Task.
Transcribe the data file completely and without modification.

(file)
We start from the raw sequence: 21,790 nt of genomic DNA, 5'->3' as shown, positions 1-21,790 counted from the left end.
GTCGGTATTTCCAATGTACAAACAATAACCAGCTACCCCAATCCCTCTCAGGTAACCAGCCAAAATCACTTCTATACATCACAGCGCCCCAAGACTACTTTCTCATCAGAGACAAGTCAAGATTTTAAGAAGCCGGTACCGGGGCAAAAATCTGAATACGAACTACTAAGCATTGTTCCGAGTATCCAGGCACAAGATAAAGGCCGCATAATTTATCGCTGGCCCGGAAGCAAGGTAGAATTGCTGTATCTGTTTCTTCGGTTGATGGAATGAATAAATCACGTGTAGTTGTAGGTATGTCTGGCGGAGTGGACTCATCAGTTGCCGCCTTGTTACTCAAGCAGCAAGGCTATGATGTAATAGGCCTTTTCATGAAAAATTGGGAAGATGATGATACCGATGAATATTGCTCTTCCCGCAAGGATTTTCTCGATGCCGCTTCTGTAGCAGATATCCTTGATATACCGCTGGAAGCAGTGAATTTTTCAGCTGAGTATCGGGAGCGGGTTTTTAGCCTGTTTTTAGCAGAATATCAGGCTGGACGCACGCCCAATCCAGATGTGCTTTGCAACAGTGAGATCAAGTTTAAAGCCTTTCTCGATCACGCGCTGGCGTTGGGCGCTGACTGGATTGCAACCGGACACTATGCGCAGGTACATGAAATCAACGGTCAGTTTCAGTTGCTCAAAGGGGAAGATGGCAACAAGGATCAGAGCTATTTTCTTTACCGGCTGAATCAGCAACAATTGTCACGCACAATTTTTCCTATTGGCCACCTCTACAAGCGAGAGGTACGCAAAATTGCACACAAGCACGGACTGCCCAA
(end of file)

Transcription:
We start from the raw sequence: 21,790 nt of genomic DNA, 5'->3' as shown, positions 1-21,790 counted from the left end.
GTCGGTATTTCCAATGTACAAACAATAACCAGCTACCCCAATCCCTCTCAGGTAACCAGCCAAAATCACTTCTATACATCACAGCGCCCCAAGACTACTTTCTCATCAGAGACAAGTCAAGATTTTAAGAAGCCGGTACCGGGGCAAAAATCTGAATACGAACTACTAAGCATTGTTCCGAGTATCCAGGCACAAGATAAAGGCCGCATAATTTATCGCTGGCCCGGAAGCAAGGTAGAATTGCTGTATCTGTTTCTTCGGTTGATGGAATGAATAAATCACGTGTAGTTGTAGGTATGTCTGGCGGAGTGGACTCATCAGTTGCCGCCTTGTTACTCAAGCAGCAAGGCTATGATGTAATAGGCCTTTTCATGAAAAATTGGGAAGATGATGATACCGATGAATATTGCTCTTCCCGCAAGGATTTTCTCGATGCCGCTTCTGTAGCAGATATCCTTGATATACCGCTGGAAGCAGTGAATTTTTCAGCTGAGTATCGGGAGCGGGTTTTTAGCCTGTTTTTAGCAGAATATCAGGCTGGACGCACGCCCAATCCAGATGTGCTTTGCAACAGTGAGATCAAGTTTAAAGCCTTTCTCGATCACGCGCTGGCGTTGGGCGCTGACTGGATTGCAACCGGACACTATGCGCAGGTACATGAAATCAACGGTCAGTTTCAGTTGCTCAAAGGGGAAGATGGCAACAAGGATCAGAGCTATTTTCTTTACCGGCTGAATCAGCAACAATTGTCACGCACAATTTTTCCTATTGGCCACCTCTACAAGCGAGAGGTACGCAAAATTGCACACAAGCACGGACTGCCCAA